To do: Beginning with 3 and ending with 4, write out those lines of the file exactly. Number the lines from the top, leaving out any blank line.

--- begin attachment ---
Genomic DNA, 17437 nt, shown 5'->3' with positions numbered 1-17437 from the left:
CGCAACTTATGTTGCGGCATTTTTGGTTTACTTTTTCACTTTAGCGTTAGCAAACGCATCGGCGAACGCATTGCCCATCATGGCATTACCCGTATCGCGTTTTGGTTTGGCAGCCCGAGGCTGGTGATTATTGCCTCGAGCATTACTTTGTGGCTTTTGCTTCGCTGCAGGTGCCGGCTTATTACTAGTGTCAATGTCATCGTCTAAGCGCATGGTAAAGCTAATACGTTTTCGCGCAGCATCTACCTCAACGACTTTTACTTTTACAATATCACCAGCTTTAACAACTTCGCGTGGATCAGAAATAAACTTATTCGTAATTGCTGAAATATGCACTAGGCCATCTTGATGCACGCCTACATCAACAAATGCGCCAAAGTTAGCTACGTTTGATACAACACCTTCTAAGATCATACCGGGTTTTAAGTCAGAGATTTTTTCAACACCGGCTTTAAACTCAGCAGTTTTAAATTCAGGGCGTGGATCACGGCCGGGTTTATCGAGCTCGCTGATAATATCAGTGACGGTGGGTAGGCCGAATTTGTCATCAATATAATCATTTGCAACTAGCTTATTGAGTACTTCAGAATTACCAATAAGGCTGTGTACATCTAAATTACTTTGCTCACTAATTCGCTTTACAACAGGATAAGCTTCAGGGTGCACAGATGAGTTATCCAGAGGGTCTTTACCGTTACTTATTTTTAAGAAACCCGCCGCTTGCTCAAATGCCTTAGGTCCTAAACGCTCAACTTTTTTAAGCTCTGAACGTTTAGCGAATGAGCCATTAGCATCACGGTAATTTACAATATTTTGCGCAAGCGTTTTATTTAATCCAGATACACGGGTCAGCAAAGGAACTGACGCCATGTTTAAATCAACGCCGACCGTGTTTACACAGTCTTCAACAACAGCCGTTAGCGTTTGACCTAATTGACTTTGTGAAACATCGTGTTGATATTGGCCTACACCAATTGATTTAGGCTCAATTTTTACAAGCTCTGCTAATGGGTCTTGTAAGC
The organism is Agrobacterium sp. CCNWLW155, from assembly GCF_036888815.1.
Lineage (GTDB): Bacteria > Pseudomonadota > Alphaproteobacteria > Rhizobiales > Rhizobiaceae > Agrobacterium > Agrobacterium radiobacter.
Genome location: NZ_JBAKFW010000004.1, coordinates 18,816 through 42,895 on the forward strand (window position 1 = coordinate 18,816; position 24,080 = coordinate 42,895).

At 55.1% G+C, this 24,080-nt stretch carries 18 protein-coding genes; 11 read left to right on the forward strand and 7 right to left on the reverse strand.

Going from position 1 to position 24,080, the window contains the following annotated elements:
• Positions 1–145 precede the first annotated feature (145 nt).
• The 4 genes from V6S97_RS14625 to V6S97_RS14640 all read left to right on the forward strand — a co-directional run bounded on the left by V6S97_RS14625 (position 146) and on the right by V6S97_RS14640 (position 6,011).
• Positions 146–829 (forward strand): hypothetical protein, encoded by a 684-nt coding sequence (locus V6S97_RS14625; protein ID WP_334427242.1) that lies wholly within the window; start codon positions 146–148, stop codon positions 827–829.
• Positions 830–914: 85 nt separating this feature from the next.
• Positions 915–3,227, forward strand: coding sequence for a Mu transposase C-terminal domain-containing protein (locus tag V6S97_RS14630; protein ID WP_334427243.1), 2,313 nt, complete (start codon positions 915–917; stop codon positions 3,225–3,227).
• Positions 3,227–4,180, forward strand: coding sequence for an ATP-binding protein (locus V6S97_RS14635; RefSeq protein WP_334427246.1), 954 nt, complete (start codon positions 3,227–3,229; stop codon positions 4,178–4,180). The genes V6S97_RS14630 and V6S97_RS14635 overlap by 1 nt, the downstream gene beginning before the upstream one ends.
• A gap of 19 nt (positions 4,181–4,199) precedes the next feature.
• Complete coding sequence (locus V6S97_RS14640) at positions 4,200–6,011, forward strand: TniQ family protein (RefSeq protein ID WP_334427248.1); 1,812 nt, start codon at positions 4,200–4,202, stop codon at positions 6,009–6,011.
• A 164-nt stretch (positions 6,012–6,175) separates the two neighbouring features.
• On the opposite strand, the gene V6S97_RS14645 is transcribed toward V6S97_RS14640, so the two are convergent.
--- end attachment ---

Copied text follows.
The organism is Agrobacterium sp. CCNWLW155, from assembly GCF_036888815.1.
Lineage (GTDB): Bacteria > Pseudomonadota > Alphaproteobacteria > Rhizobiales > Rhizobiaceae > Agrobacterium > Agrobacterium radiobacter.